The great question of why God permits evil is usually treated in Judaism less as a “why” question than as a “what” question: Given the evil in the world, what do we do about it?
We can wonder about God’s role, but it is ultimately inscrutable. We cannot know. Imagine how little a 2-year-old understands an adult. He cannot even understand what he does not know. The Jewish tradition conceives of the gap between humans and God as far greater than that between an adult and an infant. So how, ultimately, can we understand?
What we can do is act. Faced with evil, we can choose goodness. In a weary world, mitzvot enable us to begin closing the breach between what is and what should be. Even in the most difficult circumstance, we can choose. As the great Viktor Frankl writes in “Man’s Search for Meaning”:
“We who lived in concentration camps can remember the men who walked through the huts comforting others, giving away their last piece of bread. They may have been few in number, but they offer sufficient proof that everything can be taken from a man but one thing: the last of the human freedoms — to choose one’s attitude in any given set of circumstances, to choose one’s own way.”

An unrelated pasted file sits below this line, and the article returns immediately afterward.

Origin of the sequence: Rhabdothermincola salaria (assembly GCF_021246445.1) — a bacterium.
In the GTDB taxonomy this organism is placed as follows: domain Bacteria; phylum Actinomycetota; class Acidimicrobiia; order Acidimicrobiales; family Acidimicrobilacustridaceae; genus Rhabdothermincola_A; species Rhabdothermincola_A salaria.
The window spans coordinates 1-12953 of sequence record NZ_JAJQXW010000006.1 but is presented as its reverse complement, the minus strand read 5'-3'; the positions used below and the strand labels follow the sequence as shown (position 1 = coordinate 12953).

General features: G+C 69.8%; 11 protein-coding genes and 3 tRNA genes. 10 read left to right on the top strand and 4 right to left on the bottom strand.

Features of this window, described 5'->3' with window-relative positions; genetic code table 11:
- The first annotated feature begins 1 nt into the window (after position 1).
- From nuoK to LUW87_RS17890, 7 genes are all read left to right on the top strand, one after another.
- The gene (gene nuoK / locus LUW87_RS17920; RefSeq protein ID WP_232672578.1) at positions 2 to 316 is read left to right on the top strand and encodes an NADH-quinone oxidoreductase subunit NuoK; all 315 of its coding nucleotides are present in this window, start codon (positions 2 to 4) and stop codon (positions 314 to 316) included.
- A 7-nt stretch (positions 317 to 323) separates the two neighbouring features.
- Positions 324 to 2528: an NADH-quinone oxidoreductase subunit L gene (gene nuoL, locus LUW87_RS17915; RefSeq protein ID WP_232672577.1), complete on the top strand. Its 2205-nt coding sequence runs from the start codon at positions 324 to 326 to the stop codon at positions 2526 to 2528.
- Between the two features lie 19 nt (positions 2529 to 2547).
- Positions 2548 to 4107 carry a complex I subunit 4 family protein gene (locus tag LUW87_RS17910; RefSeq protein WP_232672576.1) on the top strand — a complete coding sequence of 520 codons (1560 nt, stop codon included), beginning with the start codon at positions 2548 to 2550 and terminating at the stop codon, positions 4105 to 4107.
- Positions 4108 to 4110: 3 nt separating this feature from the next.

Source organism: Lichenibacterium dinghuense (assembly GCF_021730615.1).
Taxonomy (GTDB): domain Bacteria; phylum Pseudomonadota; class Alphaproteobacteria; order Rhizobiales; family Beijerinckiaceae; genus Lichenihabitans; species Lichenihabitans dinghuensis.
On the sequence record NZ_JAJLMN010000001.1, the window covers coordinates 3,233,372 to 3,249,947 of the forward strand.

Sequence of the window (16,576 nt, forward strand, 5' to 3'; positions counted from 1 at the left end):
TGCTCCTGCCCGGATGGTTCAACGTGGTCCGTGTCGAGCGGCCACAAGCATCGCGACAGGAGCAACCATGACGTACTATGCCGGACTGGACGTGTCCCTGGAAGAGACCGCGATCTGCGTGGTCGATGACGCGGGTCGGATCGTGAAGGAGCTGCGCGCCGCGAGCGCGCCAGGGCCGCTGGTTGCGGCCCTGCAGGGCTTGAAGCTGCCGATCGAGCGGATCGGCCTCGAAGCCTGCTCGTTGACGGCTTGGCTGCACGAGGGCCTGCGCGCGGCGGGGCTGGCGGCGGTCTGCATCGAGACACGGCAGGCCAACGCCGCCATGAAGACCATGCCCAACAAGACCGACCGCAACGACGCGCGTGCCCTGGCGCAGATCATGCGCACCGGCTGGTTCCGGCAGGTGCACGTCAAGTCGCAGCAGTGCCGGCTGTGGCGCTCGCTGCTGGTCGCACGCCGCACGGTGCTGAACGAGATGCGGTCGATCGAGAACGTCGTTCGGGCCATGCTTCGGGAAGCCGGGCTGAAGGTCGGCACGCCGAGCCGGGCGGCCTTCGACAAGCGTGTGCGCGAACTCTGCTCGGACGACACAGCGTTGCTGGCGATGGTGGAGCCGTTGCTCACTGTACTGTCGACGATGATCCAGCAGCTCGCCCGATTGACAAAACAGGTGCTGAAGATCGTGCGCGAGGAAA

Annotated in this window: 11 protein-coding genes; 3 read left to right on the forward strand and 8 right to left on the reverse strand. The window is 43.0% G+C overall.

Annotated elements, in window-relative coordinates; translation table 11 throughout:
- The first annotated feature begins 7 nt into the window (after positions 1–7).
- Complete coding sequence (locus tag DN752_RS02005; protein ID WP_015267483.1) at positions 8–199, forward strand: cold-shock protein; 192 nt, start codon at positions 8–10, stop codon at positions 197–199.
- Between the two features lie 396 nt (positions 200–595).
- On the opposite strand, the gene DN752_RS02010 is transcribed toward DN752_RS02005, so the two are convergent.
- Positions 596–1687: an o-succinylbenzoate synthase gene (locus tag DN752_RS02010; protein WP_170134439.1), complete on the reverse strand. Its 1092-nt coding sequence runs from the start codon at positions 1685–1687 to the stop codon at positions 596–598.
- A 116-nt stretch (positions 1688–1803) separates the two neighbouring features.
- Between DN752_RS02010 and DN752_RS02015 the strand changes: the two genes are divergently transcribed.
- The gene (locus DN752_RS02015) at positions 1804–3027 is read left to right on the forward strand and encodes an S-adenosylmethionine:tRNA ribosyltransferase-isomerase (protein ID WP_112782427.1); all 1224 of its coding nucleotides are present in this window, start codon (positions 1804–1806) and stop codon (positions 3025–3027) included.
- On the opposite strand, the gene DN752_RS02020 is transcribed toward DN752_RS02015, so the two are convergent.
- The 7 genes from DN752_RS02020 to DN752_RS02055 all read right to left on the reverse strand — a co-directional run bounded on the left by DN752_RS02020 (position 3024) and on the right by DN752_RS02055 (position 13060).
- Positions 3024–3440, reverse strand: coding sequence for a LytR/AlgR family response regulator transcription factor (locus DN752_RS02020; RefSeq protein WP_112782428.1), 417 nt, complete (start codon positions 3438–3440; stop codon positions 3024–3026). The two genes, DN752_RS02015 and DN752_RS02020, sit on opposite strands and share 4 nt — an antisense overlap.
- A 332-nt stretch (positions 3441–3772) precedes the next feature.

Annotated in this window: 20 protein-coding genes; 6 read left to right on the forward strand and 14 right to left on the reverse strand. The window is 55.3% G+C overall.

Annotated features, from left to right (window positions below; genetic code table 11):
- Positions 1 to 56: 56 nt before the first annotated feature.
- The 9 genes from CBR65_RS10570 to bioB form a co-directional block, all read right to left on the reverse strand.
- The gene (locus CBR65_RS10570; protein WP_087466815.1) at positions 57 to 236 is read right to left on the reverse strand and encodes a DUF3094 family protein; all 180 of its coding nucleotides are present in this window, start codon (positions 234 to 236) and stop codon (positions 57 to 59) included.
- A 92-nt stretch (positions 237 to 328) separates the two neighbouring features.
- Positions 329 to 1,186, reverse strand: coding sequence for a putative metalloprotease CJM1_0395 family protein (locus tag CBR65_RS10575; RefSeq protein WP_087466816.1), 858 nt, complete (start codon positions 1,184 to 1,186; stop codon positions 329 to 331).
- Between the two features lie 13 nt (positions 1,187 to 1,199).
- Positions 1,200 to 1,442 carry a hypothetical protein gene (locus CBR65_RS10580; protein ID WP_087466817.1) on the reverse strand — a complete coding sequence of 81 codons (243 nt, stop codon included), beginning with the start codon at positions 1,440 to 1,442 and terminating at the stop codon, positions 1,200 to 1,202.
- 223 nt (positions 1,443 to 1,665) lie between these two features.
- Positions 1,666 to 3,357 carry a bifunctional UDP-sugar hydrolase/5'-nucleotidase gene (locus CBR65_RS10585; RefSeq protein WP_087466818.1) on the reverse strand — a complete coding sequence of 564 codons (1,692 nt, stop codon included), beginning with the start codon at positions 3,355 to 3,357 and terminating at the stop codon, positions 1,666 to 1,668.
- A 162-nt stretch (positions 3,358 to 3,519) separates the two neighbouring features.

Rabbi David Wolpe is spiritual leader of Sinai Temple in Los Angeles. Follow his teachings at www.facebook.com/RabbiWolpe.
The Jewish Week feels comments create a valuable conversation and wants to feature your thoughts on our website. To make everyone feel welcome, we won't publish comments that are profane, irrelevant, promotional or make personal attacks.